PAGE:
Android and mobile browsing insights – Week 2

by Irina Sandu

Every week (or so) I post an overview on what’s been happening in the mobile (browsing) world and is relevant to Mozilla.



In Google’s Q4 2012 earnings report Larry Page talked about the current issues of “managing supply” of hardware (meaning the problems with LG not being able to deliver as many Nexus 4 devices as are ordered) and of Motorola’s opportunities for innovation. He mentioned battery life and durability as possible areas of focus. Page mentioned that at the moment of acquisition Motorola had a 12 – 18 months product pipeline that Google still needs to deliver on.


Opera announced Opera Ice, a Webkit-based browser for Android and iOS, to be launched in February. Opera Ice will probably replace Opera Mobile for its 20 million users. Its main value proposition is a more intuitive, human user interface that ditches menus and focuses on gestures and prioritizes common language to communicate to the user. (Opera Mini, the proxy-browsing version with 200 million users will remain available.) With Opera moving away from using their own rendering engine on client on mobile, this leaves Mozilla as the only important player on Android to have a different engine on client than Webkit and maker our web compatibility effort harder. The only other engine on mobile / touch is IE’s, but that one still has a long road ahead before becoming significant in market.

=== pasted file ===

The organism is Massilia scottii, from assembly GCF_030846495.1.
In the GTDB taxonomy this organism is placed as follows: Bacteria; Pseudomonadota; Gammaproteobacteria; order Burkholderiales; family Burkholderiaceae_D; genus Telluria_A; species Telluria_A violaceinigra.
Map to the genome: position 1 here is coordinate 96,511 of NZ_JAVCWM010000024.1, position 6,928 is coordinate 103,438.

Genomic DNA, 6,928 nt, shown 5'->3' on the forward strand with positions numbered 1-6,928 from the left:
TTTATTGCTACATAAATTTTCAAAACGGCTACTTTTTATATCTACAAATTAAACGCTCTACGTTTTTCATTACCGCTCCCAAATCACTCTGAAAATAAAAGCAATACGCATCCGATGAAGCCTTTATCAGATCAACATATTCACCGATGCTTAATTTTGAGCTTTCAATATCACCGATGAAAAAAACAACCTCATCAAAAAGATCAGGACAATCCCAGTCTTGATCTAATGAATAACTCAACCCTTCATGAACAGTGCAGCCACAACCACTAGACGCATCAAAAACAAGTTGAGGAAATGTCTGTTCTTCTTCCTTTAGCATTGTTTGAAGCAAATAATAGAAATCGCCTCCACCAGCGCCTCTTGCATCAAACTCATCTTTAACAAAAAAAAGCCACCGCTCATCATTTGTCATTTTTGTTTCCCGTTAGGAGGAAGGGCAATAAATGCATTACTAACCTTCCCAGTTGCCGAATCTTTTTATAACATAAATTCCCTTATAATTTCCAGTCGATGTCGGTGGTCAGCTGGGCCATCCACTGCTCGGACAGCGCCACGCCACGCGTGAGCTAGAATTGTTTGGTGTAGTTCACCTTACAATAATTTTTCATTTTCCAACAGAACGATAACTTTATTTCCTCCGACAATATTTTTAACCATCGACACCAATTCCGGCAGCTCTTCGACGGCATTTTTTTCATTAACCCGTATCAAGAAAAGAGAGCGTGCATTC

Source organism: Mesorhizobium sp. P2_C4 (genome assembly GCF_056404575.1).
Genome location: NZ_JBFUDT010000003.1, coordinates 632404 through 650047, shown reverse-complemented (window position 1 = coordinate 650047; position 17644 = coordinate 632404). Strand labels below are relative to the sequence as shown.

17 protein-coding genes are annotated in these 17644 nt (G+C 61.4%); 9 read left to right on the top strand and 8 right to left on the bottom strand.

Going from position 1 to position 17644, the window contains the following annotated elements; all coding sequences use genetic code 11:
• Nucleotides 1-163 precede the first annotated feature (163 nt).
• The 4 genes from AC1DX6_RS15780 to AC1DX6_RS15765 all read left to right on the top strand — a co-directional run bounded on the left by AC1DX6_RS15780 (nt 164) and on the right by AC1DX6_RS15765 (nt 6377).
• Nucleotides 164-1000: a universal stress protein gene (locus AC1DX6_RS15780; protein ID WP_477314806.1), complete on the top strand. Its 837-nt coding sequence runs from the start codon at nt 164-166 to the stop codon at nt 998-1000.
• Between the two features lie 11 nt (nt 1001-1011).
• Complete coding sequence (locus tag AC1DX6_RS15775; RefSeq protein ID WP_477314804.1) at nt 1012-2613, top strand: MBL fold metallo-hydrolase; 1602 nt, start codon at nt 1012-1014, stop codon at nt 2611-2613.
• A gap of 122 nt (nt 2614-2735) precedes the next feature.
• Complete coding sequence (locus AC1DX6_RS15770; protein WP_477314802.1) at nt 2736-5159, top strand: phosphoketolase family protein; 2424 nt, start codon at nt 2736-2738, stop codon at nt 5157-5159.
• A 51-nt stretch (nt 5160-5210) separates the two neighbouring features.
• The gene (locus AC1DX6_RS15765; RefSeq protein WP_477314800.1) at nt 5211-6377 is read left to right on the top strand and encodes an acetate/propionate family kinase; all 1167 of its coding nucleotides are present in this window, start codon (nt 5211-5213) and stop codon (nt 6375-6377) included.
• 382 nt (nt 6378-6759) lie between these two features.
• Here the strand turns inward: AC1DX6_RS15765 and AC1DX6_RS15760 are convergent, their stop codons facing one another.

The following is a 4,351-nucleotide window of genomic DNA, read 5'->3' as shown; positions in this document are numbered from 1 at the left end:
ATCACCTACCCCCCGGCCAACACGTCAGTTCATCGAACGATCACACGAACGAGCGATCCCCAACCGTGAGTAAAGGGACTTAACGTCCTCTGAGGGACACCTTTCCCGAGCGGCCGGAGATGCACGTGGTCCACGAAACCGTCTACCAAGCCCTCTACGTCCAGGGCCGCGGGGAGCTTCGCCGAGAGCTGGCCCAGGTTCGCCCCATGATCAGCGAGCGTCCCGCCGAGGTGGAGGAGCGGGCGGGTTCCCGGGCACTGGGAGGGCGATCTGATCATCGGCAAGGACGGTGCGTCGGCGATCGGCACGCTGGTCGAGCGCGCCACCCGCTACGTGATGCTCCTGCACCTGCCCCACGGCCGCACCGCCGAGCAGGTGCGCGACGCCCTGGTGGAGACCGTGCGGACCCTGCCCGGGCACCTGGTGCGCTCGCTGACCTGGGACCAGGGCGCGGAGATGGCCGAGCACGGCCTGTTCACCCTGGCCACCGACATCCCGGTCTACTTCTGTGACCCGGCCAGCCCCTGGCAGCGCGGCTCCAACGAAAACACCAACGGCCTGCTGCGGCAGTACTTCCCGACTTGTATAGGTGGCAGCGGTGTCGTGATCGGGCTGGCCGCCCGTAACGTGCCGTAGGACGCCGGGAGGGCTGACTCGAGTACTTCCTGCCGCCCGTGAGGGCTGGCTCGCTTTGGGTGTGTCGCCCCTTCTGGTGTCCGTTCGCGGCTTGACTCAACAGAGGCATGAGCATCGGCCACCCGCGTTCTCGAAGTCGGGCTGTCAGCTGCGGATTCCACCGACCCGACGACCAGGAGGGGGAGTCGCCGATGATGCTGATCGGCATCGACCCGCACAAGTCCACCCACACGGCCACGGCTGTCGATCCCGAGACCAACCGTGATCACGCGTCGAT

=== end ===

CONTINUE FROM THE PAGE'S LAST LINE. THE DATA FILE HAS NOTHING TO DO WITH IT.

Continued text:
Huawei will release a mid – end Android device in Germany. The Ascend G615 is rumoured to be available next month and has a quad – core processor, 1 GB of RAM and run on Ice Cream Sandwich, with a possible upgrade to Jelly Bean. It will be sold exclusively through online retailers.


Deloitte issued a report claiming that average modern smartphones (Android, iPhones or Windows Phones) generate 35 times more data traffic that a typical cellphone. This data surge will produce a 50 fold increase of wireless traffic by 2016 and will intensify the congestion of operator networks, especially in urban areas in developed economies.  To avoid degradation of customer experience, network operators will continue to invest in technologies to offload some of the connectivity burden to landlines, through WiFi, Femtocell, or WiMax. This points to convergence of the mobile and landline / desktop markets, not just at the device (tablets), but also at the connectivity level.